It has been a number of years since I looked in on Mauritius, so I decided to do an update on their universal age pensions. I was surprised to find that the World Bank is once again advocating targeting of the universal benefits, but this time more tepidly. The IMF has joined the World Bank on this issue, and is a vocal proponent of means tests for Mauritian pensions and other social transfers.
First, some background information.
Universal age pensions in Mauritius date from 1958. Only New Zealand has a longer history of universal pensions. Mauritius lapsed from universality on two occasions. The first lapse, from 1965 until 1976, happened without international aid or interference. During this period, government denied basic pensions to those who had enough income to be liable for payment of tax. This test disqualified approximately five per cent of those who would otherwise qualify for a pension by virtue of age and residence.
The second lapse was from December 2004 to June 2005, and was a product in no small measure of World Bank assistance. The World Bank had carried out a “pension dialogue” in Mauritius that produced seven studies, one of which I was able to obtain: “Pensions in Paradise: Modernizing the Mauritius Retirement Income Schemes” (by Edward Whitehouse and John Piggott, with contributions from Yvonne Sin, August 2001). The ‘pension dialogue’ culminated in June 2004 with the release of a 103-page official World Bank report.
The World Bank in 2004 was concerned that the Basic Retirement Pension (BRP) in Mauritius is granted without an income test, indeed without a retirement test, since pensioners often continue to work at their old jobs. The following paragraph captures the spirit of this lengthy report:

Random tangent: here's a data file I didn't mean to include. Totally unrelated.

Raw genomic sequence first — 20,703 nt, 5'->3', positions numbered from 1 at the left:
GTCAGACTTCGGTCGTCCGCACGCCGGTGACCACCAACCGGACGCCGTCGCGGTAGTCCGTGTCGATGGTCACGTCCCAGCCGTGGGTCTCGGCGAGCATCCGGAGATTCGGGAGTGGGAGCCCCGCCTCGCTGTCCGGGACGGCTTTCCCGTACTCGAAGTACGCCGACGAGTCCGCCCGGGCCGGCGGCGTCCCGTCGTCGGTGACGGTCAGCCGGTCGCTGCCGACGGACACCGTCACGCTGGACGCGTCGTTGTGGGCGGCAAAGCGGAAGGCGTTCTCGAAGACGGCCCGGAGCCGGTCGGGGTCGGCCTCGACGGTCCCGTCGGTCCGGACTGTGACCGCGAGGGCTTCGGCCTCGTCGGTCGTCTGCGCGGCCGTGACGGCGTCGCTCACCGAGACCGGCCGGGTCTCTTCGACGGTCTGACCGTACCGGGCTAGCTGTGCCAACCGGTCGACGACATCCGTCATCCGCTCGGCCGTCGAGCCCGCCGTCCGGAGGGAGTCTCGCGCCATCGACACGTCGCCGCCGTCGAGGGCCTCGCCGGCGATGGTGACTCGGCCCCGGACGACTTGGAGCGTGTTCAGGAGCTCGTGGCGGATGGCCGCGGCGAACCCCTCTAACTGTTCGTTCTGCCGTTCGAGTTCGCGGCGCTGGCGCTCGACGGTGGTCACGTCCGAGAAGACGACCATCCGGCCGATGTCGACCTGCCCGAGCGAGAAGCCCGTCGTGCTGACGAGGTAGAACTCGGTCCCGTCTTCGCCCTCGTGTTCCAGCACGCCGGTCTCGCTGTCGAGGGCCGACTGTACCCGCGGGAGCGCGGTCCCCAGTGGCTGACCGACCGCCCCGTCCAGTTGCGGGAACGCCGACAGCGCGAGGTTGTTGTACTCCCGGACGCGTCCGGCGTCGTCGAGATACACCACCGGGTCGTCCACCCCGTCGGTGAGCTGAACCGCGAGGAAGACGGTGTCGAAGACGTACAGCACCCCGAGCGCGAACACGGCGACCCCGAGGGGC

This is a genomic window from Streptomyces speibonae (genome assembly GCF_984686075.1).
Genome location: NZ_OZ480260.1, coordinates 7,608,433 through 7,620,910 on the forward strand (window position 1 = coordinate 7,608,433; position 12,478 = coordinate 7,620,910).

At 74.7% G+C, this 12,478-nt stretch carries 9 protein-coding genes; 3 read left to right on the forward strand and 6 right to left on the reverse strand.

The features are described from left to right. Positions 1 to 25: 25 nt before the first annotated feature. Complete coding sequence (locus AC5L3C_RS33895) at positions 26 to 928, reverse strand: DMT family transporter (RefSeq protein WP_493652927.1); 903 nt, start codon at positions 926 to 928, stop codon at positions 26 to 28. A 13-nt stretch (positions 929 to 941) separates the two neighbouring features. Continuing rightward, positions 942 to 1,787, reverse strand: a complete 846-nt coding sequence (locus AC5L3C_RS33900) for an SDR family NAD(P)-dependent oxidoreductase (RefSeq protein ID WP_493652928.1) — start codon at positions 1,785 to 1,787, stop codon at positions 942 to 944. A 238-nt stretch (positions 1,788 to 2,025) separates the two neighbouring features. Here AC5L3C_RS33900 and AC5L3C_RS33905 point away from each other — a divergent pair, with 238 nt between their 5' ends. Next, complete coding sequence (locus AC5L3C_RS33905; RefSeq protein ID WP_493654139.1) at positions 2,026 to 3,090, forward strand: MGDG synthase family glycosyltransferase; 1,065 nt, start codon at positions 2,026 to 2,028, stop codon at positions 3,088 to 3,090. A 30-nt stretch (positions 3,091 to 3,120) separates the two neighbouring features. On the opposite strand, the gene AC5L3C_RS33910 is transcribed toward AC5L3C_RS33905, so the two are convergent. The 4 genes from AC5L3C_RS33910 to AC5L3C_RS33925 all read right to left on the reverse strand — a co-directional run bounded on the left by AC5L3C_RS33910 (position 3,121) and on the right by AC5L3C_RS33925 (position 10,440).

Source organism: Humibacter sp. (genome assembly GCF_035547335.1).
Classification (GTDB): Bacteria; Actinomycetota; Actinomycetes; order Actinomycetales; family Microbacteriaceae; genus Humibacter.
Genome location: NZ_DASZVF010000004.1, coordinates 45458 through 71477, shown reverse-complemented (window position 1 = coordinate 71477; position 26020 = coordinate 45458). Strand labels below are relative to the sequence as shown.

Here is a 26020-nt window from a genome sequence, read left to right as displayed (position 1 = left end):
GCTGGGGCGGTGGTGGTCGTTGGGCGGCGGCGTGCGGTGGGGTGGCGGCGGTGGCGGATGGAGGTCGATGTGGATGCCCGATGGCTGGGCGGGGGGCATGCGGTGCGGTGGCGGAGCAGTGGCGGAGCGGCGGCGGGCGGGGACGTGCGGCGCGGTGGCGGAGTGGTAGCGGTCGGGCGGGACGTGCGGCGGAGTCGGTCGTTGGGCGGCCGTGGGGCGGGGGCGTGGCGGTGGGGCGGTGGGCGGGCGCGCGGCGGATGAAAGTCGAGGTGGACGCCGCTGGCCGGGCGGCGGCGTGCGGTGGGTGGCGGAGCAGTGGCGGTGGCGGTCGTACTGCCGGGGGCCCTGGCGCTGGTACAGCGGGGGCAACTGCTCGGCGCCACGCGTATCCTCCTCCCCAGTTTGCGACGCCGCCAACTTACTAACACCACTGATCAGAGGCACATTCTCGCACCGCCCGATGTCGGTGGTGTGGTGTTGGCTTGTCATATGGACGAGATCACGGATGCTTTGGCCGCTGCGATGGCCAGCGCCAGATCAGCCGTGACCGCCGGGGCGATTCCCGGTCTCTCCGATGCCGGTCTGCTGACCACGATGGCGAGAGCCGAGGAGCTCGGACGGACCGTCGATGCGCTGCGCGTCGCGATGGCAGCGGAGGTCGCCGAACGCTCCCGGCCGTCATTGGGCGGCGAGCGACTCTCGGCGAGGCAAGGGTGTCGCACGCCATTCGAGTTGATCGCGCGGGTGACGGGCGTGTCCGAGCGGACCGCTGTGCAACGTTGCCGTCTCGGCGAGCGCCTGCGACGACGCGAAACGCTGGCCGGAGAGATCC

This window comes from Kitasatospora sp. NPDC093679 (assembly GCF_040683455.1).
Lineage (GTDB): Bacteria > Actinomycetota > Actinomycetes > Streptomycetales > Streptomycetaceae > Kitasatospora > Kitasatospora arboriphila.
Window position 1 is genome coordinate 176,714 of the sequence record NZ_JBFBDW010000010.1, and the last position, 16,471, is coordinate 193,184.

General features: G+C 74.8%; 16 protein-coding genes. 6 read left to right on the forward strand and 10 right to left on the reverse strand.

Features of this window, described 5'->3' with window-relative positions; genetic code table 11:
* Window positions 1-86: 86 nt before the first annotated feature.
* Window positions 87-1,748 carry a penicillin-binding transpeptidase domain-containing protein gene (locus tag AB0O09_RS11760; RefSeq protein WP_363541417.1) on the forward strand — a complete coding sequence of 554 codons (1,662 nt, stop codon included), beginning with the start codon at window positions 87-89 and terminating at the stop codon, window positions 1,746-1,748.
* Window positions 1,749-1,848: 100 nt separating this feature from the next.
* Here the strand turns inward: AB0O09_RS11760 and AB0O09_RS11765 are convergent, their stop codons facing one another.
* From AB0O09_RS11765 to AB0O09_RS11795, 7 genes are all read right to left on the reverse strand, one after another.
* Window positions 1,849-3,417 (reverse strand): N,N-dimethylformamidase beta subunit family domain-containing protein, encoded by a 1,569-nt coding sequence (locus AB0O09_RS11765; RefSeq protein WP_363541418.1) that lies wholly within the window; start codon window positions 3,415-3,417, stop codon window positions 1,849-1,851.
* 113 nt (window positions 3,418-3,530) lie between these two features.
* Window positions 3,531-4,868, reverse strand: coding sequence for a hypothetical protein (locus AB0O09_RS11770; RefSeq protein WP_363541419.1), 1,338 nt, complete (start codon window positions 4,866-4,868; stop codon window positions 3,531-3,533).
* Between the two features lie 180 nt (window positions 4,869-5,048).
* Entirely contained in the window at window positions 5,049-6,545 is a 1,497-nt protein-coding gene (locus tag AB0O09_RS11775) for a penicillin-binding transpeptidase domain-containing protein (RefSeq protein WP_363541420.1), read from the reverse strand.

On the basic pension, the options for means testing and affluence testing need to be explored in greater depth. The revamping of the social aid scheme needs to be considered (as a basis for means testing), as would self selection on the part of recipients. On affluence testing, the option of using the NPF [National Pension Fund, the tier 2 contributory scheme] administration for reporting of non-BRP income should be given serious consideration, especially given the limited reach of direct taxation. Already, the NPF needs to collect more detailed information on total income of the contributors apart from just the basic salary. Such information could be put to use in screening BRP recipients.
World Bank, Mauritius: Modernizing an Advanced Pension System (Report No. 29588-MU, 30 June 2004), p. 39.
The Minister of Finance, just before the World Bank released its report, announced the end of universal pensions, and the dawn of a new era of targeting in Mauritius.
Government transfers are simply not sustainable if they are universal and open-ended. This puts a limit on our capacity to do more for the poorer segment of the population. I believe that this is an issue that calls for a bold decision. I am therefore implementing this year a targeted approach to Basic Pensions. As from October 2004, payment of Basic Retirement Pension (BRP) will be limited to persons with monthly income not exceeding Rs 20,000 [US$700]. However, there will be a tapering of benefits for those with monthly income in the range of Rs 16,000 to Rs 20,000. Targeting for other basic pensions will be introduced as from January next.